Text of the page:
The Physiology of Thirst

It’s a beautiful day to jog and you grab your favorite sneakers and plug in some earphones. The sun is greeting you warmly and after shedding out a good deal of sweat, nothing is more refreshing than drinking a bottle of cool, pure water.

Thirst is the conscious desire for water, and like most of the physiologic processes in the human body, it is also regulated by specific areas in the brain. These areas are collectively called the thirst center. As the neurons located in the thirst center get stimulated, they function to activate the thirst mechanism and thus prompt the need for fluid intake.

An important stimulus is a state of dehydration, such as that which occurs during profuse sweating after some heavy exercise, and the body’s response is obvious: a sensation of thirst is felt until the person is able to drink enough water to restore the normal body fluids. Yet surprisingly, there are other stimuli for thirst that may not be obvious but are equally significant.

Sensation of thirst is promoted by a decrease in the blood volume, perhaps due to hemorrhage. A decreased blood pressure resulting from the blood volume loss also sends signals to stimulate the thirst mechanism. Angiotensin II, an important hormone responsible for the regulation of both body fluid concentration and arterial pressure, is stimulated by factors associated with hypovolemia and low blood pressure. An increase in angiotensin II stimulates the thirst centers and likewise impels the kidneys to decrease fluid excretion.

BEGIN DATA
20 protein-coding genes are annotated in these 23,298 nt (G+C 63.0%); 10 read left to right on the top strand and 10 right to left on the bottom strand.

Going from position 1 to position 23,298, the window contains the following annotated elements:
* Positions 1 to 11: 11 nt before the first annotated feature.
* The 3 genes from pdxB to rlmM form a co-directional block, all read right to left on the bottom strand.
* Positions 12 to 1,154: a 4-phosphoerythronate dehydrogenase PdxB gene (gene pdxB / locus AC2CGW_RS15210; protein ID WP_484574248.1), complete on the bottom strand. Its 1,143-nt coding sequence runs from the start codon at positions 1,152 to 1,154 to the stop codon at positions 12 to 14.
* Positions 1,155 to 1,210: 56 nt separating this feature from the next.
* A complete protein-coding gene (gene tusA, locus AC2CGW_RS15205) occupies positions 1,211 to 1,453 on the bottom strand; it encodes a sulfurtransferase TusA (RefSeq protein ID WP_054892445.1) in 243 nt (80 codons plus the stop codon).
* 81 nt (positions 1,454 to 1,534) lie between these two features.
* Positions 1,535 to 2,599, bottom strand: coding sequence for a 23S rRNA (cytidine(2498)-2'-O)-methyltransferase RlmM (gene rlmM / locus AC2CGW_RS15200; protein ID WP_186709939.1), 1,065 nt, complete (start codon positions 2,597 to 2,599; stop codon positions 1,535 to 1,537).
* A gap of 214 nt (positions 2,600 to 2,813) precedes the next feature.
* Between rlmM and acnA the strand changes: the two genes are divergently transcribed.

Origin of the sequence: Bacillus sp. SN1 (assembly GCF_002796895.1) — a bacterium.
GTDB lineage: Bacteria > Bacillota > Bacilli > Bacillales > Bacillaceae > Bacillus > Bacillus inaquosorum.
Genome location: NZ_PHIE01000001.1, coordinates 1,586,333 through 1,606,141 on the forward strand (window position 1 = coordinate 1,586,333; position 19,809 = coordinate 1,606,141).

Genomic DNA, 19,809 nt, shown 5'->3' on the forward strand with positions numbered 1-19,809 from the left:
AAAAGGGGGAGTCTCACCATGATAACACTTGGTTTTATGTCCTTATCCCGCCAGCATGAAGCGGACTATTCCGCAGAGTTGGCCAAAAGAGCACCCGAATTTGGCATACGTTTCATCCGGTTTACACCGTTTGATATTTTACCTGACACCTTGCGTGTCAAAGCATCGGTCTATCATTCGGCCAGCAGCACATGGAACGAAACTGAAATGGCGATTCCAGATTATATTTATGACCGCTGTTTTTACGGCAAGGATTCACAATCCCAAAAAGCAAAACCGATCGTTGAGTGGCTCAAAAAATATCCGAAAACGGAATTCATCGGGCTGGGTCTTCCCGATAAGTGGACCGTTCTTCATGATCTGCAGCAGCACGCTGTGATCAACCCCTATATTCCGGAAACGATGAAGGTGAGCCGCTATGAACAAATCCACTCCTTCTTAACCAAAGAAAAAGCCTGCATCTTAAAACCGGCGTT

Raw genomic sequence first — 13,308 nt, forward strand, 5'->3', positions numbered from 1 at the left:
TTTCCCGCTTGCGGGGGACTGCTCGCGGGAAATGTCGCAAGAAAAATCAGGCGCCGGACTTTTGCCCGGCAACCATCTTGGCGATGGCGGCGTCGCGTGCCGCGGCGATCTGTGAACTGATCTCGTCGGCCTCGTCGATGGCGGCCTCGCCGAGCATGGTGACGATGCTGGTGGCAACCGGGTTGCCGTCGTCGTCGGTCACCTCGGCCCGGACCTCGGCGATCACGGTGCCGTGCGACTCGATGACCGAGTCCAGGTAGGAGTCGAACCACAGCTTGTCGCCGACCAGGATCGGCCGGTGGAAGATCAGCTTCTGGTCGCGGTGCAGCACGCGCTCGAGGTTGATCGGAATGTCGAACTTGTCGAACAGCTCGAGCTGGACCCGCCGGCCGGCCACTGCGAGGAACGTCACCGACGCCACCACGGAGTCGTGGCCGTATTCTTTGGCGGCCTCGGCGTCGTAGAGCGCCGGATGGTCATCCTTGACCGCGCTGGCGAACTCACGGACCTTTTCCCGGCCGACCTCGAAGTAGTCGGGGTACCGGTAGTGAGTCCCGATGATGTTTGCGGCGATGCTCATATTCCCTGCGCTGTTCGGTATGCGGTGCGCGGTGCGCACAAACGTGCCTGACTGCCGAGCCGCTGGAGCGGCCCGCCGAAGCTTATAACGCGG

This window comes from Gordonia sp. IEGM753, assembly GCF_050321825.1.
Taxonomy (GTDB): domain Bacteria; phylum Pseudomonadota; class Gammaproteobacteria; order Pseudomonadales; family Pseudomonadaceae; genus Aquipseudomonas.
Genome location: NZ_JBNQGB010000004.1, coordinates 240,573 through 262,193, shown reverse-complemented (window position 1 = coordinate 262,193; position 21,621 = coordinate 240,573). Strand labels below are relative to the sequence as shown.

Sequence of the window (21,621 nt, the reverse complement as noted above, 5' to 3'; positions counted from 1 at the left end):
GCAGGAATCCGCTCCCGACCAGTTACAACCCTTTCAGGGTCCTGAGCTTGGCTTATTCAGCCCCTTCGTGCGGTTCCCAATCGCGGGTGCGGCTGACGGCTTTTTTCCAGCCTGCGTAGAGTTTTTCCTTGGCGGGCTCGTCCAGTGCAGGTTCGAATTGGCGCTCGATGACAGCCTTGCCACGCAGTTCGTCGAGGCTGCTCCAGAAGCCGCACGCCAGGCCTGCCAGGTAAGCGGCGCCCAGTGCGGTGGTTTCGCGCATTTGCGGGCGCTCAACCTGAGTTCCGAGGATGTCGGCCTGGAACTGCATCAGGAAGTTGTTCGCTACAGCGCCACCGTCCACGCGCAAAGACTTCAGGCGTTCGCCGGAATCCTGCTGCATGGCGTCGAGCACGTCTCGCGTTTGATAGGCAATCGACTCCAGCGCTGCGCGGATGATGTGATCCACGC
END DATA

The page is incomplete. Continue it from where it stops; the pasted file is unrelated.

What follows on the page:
Dryness of the mouth and mucous membranes of the esophagus also elicit the sensation of thirst. Relief is immediately achieved as soon as the thirsty person drinks water. Gastric distention produces the opposite effect in that it decreases the sensation of thirst.

Humans have the intrinsic ability to gauge fluid intake, an important mechanism to prevent overhydration. About 30 to 60 minutes may be required for the water to be absorbed and distributed in the body after intake. If the thirst sensation were not temporarily relieved after drinking water, the person would need to drink more and more which may eventually lead to overhydration.

The thirst mechanism is a complex means for the body to regulate fluid intake while maintaining the normal concentration of the extracellular fluids. Unknown to us is water lost from the body by evaporation from the lungs and the gastrointestinal tract, and it is also lost through urination and sweating. It is very important to replace lost fluids in order for the body to function optimally.

Next time you feel a little thirsty, make sure to grab some water and definitely obey your thirst.

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